Another Idaho hospital to stop delivering babies, cites ‘labor and delivery staffing’

Valor Health, the only hospital in Emmett, announced Wednesday that starting in a couple of months, it no longer will provide labor and delivery services to the city of nearly 8,000 people.

A news release from the hospital cited financial challenges and an ongoing staffing crisis as the reasons.

The hospital’s board of trustees voted to support the move at a meeting March 28, following recommendations from Valor Health CEO Brad Turpen. The hospital plans to provide care for existing patients through June 1.

“Valor Health is already facing an imminent labor and delivery service divert situation,” the news release said. “It has been increasingly difficult and unsustainably expensive to recruit and retain a full team of high-quality, broad-spectrum nurses to work in a rural setting where nurses need to be proficient in many different fields.”

Valor Health is on track to deliver fewer than 50 babies this year, below its historical average of 66 per year, according to the news release.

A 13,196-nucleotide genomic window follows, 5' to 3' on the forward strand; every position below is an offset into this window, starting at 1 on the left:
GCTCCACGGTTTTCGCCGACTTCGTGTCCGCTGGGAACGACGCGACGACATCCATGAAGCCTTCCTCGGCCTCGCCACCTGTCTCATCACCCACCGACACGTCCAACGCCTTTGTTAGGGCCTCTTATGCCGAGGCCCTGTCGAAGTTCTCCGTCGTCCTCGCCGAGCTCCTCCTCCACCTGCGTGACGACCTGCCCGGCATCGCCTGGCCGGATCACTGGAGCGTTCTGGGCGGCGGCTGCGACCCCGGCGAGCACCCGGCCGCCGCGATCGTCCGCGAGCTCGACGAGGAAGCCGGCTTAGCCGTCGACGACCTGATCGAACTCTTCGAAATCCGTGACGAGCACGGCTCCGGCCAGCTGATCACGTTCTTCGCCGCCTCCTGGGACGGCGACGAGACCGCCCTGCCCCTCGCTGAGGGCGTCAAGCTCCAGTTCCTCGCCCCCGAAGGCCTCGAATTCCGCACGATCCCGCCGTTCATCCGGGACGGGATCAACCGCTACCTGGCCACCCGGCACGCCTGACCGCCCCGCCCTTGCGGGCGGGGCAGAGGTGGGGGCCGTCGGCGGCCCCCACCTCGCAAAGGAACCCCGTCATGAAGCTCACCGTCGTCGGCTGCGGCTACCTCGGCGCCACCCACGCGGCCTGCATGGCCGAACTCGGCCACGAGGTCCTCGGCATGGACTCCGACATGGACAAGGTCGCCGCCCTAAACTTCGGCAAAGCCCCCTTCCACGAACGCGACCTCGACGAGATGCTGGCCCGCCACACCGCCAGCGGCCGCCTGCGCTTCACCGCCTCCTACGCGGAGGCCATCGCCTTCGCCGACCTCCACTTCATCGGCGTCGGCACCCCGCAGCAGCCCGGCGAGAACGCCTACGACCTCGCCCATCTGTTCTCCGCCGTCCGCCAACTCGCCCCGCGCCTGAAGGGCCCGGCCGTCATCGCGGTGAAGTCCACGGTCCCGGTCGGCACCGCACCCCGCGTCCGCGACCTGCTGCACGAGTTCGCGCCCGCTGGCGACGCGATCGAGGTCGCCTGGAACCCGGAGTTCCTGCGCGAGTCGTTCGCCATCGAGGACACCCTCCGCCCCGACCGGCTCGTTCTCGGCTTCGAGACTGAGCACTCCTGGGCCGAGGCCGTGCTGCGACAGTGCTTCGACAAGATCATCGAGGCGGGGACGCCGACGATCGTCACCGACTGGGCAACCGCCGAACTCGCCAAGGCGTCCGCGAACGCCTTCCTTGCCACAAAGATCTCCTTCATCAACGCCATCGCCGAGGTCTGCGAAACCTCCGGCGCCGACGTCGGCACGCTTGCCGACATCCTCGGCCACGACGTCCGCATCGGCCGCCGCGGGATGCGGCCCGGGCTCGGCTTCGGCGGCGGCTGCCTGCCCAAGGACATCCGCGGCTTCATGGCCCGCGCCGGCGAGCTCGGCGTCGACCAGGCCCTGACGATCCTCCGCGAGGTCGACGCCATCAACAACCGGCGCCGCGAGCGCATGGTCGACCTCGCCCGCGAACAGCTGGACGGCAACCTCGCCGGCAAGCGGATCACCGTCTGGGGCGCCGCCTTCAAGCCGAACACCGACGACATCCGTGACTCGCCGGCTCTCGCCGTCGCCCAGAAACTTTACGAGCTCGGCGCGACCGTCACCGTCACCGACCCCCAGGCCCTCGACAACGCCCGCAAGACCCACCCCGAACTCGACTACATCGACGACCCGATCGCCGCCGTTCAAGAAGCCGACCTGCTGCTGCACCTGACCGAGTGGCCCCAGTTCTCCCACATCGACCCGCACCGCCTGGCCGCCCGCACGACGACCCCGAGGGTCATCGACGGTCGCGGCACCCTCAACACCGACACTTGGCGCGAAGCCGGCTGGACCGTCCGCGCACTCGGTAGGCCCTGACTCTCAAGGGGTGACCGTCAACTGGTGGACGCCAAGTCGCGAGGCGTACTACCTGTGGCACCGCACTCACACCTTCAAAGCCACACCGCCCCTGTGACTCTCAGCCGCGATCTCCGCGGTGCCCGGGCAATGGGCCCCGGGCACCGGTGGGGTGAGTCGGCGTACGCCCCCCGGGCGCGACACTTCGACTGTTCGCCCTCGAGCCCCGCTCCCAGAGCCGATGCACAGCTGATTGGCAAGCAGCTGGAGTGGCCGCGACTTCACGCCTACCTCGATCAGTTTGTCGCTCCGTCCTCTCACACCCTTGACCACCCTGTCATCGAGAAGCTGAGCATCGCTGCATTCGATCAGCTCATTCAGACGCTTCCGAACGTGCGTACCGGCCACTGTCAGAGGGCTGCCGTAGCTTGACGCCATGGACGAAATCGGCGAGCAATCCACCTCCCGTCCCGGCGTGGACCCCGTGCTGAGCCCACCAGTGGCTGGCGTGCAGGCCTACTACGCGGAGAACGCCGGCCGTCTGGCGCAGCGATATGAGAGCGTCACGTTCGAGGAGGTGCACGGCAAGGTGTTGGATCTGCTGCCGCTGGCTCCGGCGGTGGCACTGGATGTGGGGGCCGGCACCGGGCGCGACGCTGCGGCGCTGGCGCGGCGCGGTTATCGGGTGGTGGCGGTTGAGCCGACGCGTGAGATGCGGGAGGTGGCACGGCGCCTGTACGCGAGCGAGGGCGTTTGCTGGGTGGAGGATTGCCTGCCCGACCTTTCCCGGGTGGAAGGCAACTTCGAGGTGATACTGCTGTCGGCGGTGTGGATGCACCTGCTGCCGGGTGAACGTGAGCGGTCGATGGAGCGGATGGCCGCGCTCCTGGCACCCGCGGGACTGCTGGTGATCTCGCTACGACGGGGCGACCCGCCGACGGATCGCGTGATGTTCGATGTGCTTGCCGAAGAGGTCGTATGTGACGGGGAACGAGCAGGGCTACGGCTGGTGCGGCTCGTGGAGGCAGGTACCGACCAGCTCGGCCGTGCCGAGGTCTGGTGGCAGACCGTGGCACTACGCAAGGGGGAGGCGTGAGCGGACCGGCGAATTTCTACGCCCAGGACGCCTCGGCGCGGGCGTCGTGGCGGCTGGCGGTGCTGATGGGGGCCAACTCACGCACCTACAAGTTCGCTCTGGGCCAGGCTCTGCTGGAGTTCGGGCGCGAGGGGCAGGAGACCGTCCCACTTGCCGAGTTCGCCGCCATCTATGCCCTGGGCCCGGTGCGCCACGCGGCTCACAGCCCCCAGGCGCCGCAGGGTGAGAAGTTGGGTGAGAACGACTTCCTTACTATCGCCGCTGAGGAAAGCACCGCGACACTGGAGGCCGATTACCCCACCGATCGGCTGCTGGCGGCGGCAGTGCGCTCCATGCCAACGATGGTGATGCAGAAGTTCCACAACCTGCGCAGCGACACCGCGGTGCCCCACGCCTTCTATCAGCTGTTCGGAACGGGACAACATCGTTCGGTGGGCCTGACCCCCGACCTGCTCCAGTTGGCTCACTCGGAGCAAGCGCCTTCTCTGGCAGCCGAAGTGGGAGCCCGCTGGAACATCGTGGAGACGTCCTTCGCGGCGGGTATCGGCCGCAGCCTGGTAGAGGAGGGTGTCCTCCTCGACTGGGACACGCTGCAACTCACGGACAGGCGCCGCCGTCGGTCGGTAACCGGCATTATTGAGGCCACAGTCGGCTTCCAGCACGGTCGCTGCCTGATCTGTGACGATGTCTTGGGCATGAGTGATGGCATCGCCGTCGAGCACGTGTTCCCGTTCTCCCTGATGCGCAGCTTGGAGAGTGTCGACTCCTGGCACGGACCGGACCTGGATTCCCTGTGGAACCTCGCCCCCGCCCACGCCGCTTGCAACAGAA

After June 1, the hospital said it plans to send its patients to health systems outside Gem County for labor and delivery services. The closest hospital to Valor Health is West Valley Regional Medical Center in Caldwell, about 28 miles away.

Earlier this month, the Idaho Capital Sun reported that Bonner General Health, the only hospital in Sandpoint — a city of more than 9,000 people in North Idaho — would stop providing obstetrical services, citing a loss of pediatricians, changing demographics and the state’s legal and political climate around health care.

“We have made every effort to avoid eliminating these services,” said Ford Elsaesser, Bonner General Health’s board president, in a news release. “We hoped to be the exception, but our challenges are impossible to overcome now.”

The Idaho Statesman reported Thursday that in an effort to address complaints about an exodus of Idaho physicians who fear felony charges for providing pregnancy care, lawmakers passed a bill that would add exceptions to the state’s abortion ban. However, pregnancies that cause health risks were not included among the exceptions.

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